In a more innocent age, a young boy stood on the steps of a Chicago courthouse looking up at disgraced Chicago White Sox baseball star “Shoeless” Joe Jackson, who had just been convicted of helping to conspire of throwing the 1919 World Series.
Looking up through unbelieving eyes, the boy asked the immortal question of his idol, “Say it ain’t so, Joe.”
For the crowds of youth hockey players who stood in the rain outside the Seven Bridges Arena, the question they wanted to ask their hockey hero was along the same lines.
“Say it ain’t so, Patrick.”
While today’s fans have become numb to seeing their sporting heroes in the news for more than their on field exploits, these hockey fans were willing to give their hero the benefit of the doubt.
Patrick Kane, the 20-year-old superstar of the Chicago Blackhawks, has been in the news lately for a late night incident involving a Buffalo cab driver that left the hockey world shaking its head. Not only was the incident out of character for the No. 1 draft pick of the Blackhawks in 2007, it also centered around a 20 cent tip.
To the players and parents in the arena to see the U.S. Olympic orientation camp, they were willing to forgive and forget their hero’s indiscretion, and wanted to hear his side of the story.
“You learn from your mistakes. He’s a young kid and sometimes kids do dumb things,” said Leila Dushane, who stood at the front of the line with her mother and daughter.
“His youth showed and he acted his age,” said Brent Meyers, who brought his son and several other Peewee players over from Rockford, Ill. “Still, he is a professional athlete and shouldn’t allow himself to be put in a situation like that. He has got to conduct himself like a professional. Kids look up to him.”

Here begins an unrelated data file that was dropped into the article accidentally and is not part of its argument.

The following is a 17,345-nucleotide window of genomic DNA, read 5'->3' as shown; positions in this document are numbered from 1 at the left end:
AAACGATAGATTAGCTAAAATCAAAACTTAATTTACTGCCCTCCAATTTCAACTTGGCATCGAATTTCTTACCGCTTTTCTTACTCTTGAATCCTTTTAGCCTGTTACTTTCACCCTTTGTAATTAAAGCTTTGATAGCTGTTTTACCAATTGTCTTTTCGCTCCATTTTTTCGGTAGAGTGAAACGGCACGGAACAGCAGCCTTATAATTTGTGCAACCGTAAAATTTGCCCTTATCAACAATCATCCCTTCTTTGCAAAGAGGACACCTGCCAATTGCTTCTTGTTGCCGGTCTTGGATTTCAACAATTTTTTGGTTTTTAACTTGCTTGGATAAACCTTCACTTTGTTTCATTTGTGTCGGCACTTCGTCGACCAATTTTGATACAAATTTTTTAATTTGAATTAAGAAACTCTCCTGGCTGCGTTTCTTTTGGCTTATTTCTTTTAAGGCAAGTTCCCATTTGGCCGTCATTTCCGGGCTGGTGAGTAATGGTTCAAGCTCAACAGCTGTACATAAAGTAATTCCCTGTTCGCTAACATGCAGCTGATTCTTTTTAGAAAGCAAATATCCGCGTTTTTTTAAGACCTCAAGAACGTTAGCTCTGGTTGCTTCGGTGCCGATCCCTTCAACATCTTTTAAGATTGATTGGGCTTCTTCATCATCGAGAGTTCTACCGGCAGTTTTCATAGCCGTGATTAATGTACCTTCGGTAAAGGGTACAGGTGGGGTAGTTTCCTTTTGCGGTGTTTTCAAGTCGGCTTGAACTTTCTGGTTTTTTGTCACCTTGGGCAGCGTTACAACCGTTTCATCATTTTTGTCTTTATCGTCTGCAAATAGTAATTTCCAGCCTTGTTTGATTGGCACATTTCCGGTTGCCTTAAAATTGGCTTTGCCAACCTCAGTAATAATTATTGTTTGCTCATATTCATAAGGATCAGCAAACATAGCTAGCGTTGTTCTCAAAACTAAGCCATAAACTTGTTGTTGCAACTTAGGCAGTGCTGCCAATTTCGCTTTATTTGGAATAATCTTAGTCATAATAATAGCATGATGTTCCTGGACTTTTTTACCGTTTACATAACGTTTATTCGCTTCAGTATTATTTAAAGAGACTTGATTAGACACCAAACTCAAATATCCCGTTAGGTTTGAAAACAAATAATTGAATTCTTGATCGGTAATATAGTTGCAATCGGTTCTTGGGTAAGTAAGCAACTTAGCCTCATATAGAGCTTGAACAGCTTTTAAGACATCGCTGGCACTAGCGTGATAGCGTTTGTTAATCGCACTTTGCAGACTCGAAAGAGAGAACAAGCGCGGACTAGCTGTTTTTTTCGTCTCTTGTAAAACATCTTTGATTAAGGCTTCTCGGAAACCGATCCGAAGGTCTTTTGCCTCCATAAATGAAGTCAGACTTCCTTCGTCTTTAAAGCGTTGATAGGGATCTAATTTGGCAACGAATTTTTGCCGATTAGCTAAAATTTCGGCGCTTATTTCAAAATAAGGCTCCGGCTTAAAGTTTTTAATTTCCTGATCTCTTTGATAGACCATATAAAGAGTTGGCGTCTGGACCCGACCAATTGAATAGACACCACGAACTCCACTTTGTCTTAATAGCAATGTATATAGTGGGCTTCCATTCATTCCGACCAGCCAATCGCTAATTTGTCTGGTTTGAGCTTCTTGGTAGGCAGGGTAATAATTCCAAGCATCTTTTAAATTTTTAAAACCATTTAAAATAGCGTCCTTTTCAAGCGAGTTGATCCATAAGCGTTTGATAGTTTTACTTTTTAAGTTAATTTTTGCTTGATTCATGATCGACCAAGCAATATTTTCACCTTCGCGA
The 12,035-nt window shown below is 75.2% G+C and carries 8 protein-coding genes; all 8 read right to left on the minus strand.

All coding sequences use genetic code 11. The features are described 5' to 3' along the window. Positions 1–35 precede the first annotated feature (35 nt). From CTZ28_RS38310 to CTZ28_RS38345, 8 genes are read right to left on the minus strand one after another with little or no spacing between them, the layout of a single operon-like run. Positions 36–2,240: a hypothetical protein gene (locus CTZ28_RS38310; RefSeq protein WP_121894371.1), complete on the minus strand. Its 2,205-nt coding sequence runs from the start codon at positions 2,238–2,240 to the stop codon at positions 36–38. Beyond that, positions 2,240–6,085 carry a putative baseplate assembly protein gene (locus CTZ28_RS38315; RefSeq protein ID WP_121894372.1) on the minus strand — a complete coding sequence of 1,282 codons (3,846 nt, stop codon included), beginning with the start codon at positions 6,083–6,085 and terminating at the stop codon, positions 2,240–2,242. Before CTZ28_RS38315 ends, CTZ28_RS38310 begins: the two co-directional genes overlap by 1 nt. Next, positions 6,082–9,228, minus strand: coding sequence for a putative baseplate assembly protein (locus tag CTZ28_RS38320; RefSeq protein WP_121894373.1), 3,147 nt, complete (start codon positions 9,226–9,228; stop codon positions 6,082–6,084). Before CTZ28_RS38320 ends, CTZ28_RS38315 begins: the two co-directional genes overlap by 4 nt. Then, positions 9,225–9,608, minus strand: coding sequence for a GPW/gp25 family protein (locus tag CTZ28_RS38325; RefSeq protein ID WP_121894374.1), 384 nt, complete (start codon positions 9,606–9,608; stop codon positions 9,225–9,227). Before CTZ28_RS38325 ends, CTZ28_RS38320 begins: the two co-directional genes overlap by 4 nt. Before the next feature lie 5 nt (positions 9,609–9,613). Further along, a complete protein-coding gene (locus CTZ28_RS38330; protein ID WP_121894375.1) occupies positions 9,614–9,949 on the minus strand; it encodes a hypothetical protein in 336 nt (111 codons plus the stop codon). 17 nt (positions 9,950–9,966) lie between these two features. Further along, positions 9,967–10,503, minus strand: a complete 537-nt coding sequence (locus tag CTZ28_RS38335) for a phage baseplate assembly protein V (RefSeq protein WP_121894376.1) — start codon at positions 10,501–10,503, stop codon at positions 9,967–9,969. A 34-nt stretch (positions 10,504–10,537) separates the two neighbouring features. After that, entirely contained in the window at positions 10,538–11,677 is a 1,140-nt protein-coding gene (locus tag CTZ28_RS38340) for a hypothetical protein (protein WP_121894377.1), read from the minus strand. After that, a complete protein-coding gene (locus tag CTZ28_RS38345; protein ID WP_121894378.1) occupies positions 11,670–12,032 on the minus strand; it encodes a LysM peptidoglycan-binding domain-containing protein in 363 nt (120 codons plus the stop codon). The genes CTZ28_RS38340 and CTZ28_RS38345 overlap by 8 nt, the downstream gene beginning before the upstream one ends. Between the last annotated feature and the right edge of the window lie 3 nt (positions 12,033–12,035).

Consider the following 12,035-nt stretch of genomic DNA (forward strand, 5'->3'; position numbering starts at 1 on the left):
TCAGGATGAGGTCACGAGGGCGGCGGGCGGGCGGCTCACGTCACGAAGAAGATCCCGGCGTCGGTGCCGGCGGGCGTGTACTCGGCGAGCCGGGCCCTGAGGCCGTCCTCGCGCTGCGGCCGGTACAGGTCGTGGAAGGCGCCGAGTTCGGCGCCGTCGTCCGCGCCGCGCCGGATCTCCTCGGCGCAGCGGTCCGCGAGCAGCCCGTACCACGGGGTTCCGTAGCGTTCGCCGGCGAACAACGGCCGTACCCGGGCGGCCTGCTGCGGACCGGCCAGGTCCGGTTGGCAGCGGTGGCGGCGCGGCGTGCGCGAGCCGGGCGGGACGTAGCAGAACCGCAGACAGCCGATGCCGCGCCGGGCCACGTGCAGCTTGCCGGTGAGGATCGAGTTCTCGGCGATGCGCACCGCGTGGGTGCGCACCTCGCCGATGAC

Kane addressed the media prior to the start of the camp in an effort to keep the focus on the ice and begin the process of putting this ugly incident behind him.
“I know that everyone wants to talk about what happened in Buffalo. As you know the legal proceedings are pending and I cannot discuss the details at this time,” said Kane.
Looking a bit like a deer in the media headlights, Kane made a statement on Monday, but since the case is still ongoing, he couldn’t offer details surrounding the incident at 4 a.m. on Aug. 9. Kane was supposed to appear in front of a Buffalo judge the same morning as the opening of camp but received a delay to skate with 33 other Olympic hopefuls.
While Kane couldn’t offer specifics, a Buffalo police spokesman said the dispute in question centered around Kane and his cousin James Kane were traveling back from the Chippewa Street Nightlife district of the city. There was a dispute over the fare and Kane and his cousin were charged with second-degree robbery, a Class C felony, as well as fourth-degree criminal mischief and theft of services, both Class A misdemeanors. The pair pleaded innocent to all charges.
“Because I put myself in being in the wrong position at the wrong time, I have caused a lot of pain for my family, my hometown of Buffalo, the city of Chicago, the Chicago Blackhawks, and the great fans we have here in Chicago. For that part I sincerely apologize,” said Kane.
As quickly as he arrived, Kane slipped out a side door and down to the locker room to meet with fellow American teammates before heading out to the ice for the first of three on-ice sessions.
As he hit the ice, he received a huge ovation from a throng of fans, many of whom were sporting Blackhawks jerseys with “Kane 88” on the back. For them, the incident is over, and it’s time to drop the puck on a great camp and another successful season.
“I’m looking for him to set the record straight and move on and get ready for the season,” said Meyers.
“I agree,” said 12-year-old Kevin Ward. “It’s time to focus on hockey.”
Harry Thompson is the editor of USA Hockey Magazine.